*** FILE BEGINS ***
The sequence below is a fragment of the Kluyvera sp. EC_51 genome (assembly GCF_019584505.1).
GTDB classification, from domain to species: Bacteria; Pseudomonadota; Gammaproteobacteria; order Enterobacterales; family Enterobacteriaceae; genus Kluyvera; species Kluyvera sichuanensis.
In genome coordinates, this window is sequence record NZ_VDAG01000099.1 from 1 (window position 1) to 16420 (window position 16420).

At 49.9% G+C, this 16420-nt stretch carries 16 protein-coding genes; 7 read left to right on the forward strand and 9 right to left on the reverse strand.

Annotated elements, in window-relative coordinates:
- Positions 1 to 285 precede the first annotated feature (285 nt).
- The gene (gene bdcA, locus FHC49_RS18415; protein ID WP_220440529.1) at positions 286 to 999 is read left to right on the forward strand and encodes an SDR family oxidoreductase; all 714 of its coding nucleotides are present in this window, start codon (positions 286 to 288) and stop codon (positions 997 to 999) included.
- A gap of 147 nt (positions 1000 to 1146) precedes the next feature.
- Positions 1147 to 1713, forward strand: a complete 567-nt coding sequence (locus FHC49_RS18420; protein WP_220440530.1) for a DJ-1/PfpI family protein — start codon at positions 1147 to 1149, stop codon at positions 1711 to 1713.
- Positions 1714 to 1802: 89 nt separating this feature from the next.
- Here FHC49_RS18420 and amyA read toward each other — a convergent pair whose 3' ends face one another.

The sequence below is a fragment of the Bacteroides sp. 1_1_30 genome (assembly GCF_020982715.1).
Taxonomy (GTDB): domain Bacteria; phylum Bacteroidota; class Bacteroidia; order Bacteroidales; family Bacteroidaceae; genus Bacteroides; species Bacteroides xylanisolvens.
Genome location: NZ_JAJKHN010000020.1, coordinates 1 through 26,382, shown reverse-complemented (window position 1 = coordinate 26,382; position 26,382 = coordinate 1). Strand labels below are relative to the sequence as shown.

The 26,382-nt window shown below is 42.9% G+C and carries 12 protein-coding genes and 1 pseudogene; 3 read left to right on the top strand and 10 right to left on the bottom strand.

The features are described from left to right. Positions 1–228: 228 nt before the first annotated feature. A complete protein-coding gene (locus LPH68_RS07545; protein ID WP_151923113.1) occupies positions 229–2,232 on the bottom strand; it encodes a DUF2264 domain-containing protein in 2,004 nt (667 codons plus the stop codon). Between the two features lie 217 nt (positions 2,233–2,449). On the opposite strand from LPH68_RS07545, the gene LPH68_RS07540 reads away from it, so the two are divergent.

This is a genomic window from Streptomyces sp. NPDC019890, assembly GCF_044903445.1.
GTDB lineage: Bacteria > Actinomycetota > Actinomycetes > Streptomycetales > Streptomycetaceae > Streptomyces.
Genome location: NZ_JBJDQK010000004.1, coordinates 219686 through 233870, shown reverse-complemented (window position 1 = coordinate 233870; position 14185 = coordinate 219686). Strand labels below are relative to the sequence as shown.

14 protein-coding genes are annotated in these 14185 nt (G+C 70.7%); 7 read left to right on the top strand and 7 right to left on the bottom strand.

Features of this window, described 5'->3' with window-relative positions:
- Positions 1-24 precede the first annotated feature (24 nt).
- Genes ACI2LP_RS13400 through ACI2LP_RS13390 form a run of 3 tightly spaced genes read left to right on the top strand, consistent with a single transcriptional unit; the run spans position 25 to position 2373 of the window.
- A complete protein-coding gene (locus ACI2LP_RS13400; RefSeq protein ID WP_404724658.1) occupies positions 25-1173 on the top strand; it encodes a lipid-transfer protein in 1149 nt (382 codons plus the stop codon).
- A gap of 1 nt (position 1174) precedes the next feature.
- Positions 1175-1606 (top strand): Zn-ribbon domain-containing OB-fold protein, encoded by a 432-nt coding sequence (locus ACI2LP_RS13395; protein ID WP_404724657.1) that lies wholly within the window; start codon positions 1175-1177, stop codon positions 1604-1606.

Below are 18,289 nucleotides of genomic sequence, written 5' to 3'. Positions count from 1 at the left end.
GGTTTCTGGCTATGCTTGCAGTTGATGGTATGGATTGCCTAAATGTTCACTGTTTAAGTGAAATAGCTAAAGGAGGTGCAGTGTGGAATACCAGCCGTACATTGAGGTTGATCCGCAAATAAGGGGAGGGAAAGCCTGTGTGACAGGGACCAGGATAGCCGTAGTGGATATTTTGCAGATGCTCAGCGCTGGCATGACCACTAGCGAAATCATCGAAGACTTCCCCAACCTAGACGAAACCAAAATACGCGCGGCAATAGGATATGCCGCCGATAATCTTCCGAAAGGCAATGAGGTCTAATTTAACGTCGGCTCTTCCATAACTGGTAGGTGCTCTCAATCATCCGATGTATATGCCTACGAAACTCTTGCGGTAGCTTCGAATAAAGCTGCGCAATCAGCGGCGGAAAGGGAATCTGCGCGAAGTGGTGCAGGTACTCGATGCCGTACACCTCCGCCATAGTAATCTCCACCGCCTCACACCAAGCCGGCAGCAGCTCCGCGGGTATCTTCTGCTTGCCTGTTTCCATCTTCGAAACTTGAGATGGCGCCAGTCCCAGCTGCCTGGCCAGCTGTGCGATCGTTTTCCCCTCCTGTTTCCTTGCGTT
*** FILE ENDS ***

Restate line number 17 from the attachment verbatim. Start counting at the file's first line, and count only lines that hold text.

This is a genomic window from Streptomyces sp. NPDC019890, assembly GCF_044903445.1.